Tensioner assembly (comes with pulley): 38113

    Serpentine Belt: 060966 (normal single sided ribbed)

    Idler Pulley: 38042
  • santelmisantelmi Posts: 1
    good luck .. you need a thin wrench get the nut off from under the van. get the idler
    pully eith groves
  • davejyddavejyd Posts: 1
    I recently purchased a used 1998 Chrysler Town 7 Country, and right after I bought it I discovered that there were numerous electrical problems, the worst was having a hard start/no start issue. I started checking the electrical system, and found that some of the fuses in the fuse box under the hood were not making proper contact, due to corrosion/dirt. I pulled all of the fuses & relays out, cleaned the fuse box with a good spray electrical contact cleaner, and then replaced all the fuses & relays with new - but first, I applied a dab of dielectric grease to each contact slot before installing the fuses & relays back in. This cured almost all of my problems, except with the issue of my instrument cluster going blank occasionally - however when it does this, a quick rap on the dash just above the cluster brings it back. Sometimes when the cluster is "blank", the van won't start, so I am sure that somehow it ties into the anti-theft system as well. I am betting on a loose connection, or possibly a bad/loose ground point somewhere under the dash. Planning on tearing in to this soonest.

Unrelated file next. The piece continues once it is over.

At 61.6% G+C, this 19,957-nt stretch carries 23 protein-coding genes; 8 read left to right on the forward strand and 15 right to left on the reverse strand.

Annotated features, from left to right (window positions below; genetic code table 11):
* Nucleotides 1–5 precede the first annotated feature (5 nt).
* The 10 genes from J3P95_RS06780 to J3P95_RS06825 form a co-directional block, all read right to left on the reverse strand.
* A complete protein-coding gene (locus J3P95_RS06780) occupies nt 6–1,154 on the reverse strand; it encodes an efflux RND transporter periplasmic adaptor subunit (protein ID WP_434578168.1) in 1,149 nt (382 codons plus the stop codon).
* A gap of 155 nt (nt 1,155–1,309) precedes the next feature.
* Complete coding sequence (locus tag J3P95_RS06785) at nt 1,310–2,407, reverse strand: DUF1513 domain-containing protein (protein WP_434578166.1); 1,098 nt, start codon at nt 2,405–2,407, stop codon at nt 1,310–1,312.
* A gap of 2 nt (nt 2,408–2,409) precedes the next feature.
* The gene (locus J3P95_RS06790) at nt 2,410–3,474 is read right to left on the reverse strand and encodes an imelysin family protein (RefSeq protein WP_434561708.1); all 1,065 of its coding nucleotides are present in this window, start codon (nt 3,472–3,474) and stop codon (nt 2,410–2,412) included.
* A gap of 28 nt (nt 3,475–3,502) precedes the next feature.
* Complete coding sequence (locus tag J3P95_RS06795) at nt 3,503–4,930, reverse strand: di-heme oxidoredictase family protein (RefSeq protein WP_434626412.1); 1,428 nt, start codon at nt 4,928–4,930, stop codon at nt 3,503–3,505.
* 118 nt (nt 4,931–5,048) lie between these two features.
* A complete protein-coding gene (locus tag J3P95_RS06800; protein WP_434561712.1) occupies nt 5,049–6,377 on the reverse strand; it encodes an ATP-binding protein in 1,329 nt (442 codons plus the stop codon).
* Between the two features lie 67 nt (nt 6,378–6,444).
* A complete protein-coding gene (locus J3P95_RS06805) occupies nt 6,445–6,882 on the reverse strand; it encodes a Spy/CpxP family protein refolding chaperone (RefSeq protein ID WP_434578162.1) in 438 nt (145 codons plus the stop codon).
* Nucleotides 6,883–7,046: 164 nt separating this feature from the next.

• It is more than likely bad solder terminal connections on the circuit board of your instrument panel. These are notorious for all kinds of electrical problems. If you carefully remove it you can re-heat the solder on the back of the board where the wires plug in and fix most if not all of your issues.